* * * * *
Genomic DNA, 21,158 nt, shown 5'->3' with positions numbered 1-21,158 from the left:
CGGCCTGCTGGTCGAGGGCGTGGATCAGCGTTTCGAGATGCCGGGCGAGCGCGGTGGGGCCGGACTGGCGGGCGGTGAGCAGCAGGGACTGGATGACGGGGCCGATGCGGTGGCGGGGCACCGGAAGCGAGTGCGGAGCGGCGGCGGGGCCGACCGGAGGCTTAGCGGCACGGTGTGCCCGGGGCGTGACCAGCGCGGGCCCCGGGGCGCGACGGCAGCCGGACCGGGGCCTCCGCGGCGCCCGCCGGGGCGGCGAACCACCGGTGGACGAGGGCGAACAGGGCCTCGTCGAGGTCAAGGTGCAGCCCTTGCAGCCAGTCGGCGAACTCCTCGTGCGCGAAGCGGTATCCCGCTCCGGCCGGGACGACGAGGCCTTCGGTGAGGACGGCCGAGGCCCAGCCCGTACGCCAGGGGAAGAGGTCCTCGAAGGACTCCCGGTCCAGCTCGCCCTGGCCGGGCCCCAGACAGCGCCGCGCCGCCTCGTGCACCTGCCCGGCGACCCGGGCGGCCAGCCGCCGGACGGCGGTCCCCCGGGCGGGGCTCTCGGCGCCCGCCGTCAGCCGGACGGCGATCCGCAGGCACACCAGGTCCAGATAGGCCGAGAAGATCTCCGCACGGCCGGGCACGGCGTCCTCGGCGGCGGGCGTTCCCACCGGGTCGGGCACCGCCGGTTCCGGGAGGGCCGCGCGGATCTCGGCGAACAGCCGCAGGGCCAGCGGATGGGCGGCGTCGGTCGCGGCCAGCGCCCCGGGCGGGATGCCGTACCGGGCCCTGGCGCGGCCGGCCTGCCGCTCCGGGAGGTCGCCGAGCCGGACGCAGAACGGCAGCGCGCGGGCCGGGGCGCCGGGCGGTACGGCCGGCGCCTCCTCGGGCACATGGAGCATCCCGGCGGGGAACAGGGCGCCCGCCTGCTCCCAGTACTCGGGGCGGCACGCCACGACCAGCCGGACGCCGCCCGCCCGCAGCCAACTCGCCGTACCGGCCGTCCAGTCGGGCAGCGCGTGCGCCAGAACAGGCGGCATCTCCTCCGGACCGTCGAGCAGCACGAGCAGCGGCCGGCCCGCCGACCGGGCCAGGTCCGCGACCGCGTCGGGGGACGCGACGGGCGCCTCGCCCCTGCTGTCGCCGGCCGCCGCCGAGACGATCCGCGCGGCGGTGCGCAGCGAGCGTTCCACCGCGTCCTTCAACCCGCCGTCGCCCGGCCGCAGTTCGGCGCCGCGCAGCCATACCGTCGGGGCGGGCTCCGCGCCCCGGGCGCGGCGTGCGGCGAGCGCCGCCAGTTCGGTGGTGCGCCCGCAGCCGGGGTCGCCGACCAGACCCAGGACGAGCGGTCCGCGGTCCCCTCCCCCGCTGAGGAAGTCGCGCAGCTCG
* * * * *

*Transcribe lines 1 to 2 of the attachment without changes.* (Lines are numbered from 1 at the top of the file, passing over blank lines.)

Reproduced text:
Genomic DNA, 21,158 nt, shown 5'->3' with positions numbered 1-21,158 from the left:
CGGCCTGCTGGTCGAGGGCGTGGATCAGCGTTTCGAGATGCCGGGCGAGCGCGGTGGGGCCGGACTGGCGGGCGGTGAGCAGCAGGGACTGGATGACGGGGCCGATGCGGTGGCGGGGCACCGGAAGCGAGTGCGGAGCGGCGGCGGGGCCGACCGGAGGCTTAGCGGCACGGTGTGCCCGGGGCGTGACCAGCGCGGGCCCCGGGGCGCGACGGCAGCCGGACCGGGGCCTCCGCGGCGCCCGCCGGGGCGGCGAACCACCGGTGGACGAGGGCGAACAGGGCCTCGTCGAGGTCAAGGTGCAGCCCTTGCAGCCAGTCGGCGAACTCCTCGTGCGCGAAGCGGTATCCCGCTCCGGCCGGGACGACGAGGCCTTCGGTGAGGACGGCCGAGGCCCAGCCCGTACGCCAGGGGAAGAGGTCCTCGAAGGACTCCCGGTCCAGCTCGCCCTGGCCGGGCCCCAGACAGCGCCGCGCCGCCTCGTGCACCTGCCCGGCGACCCGGGCGGCCAGCCGCCGGACGGCGGTCCCCCGGGCGGGGCTCTCGGCGCCCGCCGTCAGCCGGACGGCGATCCGCAGGCACACCAGGTCCAGATAGGCCGAGAAGATCTCCGCACGGCCGGGCACGGCGTCCTCGGCGGCGGGCGTTCCCACCGGGTCGGGCACCGCCGGTTCCGGGAGGGCCGCGCGGATCTCGGCGAACAGCCGCAGGGCCAGCGGATGGGCGGCGTCGGTCGCGGCCAGCGCCCCGGGCGGGATGCCGTACCGGGCCCTGGCGCGGCCGGCCTGCCGCTCCGGGAGGTCGCCGAGCCGGACGCAGAACGGCAGCGCGCGGGCCGGGGCGCCGGGCGGTACGGCCGGCGCCTCCTCGGGCACATGGAGCATCCCGGCGGGGAACAGGGCGCCCGCCTGCTCCCAGTACTCGGGGCGGCACGCCACGACCAGCCGGACGCCGCCCGCCCGCAGCCAACTCGCCGTACCGGCCGTCCAGTCGGGCAGCGCGTGCGCCAGAACAGGCGGCATCTCCTCCGGACCGTCGAGCAGCACGAGCAGCGGCCGGCCCGCCGACCGGGCCAGGTCCGCGACCGCGTCGGGGGACGCGACGGGCGCCTCGCCCCTGCTGTCGCCGGCCGCCGCCGAGACGATCCGCGCGGCGGTGCGCAGCGAGCGTTCCACCGCGTCCTTCAACCCGCCGTCGCCCGGCCGCAGTTCGGCGCCGCGCAGCCATACCGTCGGGGCGGGCTCCGCGCCCCGGGCGCGGCGTGCGGCGAGCGCCGCCAGTTCGGTGGTGCGCCCGCAGCCGGGGTCGCCGACCAGACCCAGGACGAGCGGTCCGCGGTCCCCTCCCCCGCTGAGGAAGTCGCGCAGCTCG